All three countries lauded by Pompeo were listed among the worst offenders in both the IRF and USCIRF reports. And according to the World Watch List, Pakistan is ranked No. 5 in the world for Christian persecution, Uzbekistan comes in at No. 17, and Turkey is No. 27.

And though Pompeo said Uzbekistan no longer qualifies as a CPC, it is a still a USCIRF Tier 1 offender and was named to the IRF’s Special Watch List, along with Comoros and Russia, for “governments that engaged in or tolerated severe violations but were deemed to not meet all the criteria of the CPC test.”

Pompeo and Brownback had more to say about countries the report exposes as featuring “a chilling array of abuses.” They specifically highlighted Iran, Eritrea, Russia, Nicaragua, and Burma for various abuses. China was again singled out as a leading actor in religious freedom violations.

“People are persecuted—handcuffed, thrown in jail, even killed—for their decision to believe, or not to believe,” Pompeo said. “For worshipping according to their conscience. For teaching their children about their faith. For speaking about their beliefs in public. For gathering in private, as so many of us have done, to study the Bible, the Torah, or the Qu’ran.”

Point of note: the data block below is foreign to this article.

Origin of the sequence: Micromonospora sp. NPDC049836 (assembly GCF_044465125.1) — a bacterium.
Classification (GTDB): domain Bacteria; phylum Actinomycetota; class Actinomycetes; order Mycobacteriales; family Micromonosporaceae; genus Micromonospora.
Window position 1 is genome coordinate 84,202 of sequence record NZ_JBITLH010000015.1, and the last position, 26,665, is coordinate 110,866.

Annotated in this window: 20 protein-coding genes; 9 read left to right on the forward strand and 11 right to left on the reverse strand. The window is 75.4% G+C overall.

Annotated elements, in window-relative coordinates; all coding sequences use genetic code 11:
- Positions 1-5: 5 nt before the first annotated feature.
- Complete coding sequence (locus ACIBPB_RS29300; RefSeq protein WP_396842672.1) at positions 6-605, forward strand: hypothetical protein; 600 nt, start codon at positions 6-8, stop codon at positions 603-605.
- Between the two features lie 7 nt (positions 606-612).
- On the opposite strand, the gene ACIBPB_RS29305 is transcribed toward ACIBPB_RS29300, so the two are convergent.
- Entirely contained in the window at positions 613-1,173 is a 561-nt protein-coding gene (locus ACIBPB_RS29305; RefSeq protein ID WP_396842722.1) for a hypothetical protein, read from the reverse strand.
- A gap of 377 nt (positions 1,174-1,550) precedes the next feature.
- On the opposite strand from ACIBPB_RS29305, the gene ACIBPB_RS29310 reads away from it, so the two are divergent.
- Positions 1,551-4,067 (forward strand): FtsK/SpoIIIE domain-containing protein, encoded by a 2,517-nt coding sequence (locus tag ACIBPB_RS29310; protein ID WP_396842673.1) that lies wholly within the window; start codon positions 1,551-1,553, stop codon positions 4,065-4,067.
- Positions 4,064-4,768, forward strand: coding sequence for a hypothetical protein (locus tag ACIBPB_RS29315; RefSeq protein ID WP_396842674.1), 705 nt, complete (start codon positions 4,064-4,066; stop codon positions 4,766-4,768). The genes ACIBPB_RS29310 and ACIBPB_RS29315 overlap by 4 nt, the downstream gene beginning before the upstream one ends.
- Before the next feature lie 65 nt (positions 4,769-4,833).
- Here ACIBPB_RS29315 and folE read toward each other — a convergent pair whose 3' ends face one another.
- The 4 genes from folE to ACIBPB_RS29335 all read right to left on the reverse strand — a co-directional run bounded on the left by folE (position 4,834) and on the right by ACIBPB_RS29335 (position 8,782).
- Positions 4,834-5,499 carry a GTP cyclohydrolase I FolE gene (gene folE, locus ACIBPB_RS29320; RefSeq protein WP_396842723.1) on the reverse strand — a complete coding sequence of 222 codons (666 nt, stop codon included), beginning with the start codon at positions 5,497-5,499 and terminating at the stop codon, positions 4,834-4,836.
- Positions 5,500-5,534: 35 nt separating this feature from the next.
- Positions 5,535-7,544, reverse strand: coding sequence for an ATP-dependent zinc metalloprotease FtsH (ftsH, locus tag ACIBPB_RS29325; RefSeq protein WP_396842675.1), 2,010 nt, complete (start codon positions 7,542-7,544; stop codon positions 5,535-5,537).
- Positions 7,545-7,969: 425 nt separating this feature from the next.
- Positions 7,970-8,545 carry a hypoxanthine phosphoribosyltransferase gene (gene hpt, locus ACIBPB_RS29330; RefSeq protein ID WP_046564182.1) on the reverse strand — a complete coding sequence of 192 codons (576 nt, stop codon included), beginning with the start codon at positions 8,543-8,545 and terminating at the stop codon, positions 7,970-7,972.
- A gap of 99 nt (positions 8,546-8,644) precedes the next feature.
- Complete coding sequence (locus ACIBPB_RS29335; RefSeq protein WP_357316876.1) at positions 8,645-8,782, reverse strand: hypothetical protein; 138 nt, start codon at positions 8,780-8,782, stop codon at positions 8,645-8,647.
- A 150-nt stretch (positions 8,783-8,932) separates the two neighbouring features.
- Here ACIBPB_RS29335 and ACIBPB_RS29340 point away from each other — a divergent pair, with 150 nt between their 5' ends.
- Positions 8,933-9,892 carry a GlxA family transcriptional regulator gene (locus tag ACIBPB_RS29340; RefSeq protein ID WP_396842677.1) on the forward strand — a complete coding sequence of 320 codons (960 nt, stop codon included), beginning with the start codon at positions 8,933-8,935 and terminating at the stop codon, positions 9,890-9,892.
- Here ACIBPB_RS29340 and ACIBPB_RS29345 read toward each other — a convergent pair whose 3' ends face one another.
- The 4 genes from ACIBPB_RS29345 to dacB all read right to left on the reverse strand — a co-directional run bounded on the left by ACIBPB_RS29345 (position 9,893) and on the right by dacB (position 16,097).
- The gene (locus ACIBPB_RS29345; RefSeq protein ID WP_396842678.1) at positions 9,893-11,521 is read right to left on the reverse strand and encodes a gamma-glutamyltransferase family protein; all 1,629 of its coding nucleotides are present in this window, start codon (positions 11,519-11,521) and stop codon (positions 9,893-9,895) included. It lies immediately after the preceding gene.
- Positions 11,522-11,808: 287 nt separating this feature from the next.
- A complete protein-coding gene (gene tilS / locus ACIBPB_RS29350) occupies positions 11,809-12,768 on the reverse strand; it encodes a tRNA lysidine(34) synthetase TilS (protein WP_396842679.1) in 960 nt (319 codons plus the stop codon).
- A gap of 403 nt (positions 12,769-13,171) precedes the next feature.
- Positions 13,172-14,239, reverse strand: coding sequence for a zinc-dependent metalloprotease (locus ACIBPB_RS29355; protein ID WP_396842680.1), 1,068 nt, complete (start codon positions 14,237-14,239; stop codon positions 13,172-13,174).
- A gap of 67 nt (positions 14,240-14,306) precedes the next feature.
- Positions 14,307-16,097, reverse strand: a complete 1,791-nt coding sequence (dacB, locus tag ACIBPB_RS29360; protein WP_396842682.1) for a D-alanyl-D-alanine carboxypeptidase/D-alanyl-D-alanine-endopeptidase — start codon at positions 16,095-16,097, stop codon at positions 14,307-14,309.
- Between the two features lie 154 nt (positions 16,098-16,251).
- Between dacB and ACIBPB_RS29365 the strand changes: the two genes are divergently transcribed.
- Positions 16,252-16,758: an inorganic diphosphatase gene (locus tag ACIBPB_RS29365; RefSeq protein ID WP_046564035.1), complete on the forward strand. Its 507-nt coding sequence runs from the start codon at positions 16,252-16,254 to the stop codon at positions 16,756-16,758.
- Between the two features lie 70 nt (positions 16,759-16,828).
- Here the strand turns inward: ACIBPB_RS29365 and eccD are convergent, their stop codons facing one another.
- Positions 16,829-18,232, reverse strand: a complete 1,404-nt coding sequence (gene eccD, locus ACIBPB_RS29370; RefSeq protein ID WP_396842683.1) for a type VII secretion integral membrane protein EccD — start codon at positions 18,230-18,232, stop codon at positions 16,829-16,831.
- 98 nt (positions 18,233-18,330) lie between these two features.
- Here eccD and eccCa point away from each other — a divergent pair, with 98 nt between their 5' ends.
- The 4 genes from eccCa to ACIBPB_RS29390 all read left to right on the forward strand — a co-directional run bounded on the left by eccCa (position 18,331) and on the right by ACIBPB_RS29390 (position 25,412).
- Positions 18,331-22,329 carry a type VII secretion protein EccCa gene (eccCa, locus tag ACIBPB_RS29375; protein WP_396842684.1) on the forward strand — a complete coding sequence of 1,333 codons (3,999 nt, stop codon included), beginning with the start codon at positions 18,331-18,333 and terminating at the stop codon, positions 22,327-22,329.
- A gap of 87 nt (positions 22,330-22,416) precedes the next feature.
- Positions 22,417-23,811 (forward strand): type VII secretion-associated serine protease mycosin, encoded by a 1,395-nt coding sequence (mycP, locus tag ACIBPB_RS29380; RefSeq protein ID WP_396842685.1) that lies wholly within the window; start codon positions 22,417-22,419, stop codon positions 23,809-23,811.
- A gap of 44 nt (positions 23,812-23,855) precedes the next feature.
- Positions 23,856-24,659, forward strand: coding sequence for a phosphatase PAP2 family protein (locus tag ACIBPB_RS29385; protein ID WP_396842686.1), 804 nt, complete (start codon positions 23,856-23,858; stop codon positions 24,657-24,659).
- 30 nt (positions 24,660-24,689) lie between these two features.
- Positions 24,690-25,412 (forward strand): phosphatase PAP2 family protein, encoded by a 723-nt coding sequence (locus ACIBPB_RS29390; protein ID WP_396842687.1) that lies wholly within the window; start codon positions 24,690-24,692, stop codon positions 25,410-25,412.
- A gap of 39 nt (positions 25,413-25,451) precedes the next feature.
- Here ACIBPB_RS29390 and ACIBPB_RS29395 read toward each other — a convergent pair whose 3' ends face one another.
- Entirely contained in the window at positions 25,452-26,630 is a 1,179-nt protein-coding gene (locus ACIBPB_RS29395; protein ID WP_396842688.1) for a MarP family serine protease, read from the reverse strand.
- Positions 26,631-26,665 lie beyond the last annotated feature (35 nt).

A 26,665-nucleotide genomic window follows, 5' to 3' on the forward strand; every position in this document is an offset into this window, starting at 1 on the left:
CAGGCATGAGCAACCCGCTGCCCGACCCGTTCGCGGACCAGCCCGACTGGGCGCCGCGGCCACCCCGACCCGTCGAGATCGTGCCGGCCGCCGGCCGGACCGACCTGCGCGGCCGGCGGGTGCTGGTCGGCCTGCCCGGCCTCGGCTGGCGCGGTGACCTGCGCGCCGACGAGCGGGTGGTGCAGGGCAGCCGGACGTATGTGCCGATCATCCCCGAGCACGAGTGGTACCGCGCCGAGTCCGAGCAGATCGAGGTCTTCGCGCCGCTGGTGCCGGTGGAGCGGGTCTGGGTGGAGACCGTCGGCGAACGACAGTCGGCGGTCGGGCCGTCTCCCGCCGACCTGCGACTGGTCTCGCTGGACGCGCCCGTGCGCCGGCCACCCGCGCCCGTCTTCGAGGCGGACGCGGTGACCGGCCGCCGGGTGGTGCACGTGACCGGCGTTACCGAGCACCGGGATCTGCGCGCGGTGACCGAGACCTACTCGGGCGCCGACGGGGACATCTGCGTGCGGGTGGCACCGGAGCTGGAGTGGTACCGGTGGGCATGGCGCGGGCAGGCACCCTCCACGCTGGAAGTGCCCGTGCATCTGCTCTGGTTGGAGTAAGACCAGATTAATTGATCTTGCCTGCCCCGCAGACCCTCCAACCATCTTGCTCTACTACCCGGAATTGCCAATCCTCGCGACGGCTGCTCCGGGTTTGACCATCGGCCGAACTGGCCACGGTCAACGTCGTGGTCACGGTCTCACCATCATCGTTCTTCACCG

To better assess and respond to religious oppression, Pompeo announced that the Office of International Religious Freedom, along with the State Department’s office dedicated to monitoring and fighting anti-Semitism, are getting a boost. Both offices are now elevated at the State Department, reporting directly to the undersecretary for civilian security, democracy, and human rights.

“This reorganization will provide these offices with additional staff and resources, and enhance partnerships both within our agency and without,” Pompeo said. “It will empower them to better carry out their important mandates.”

“For all those that run roughshod over religious freedom,” said Pompeo, “I’ll say this: The United States is watching and you will be held to account.”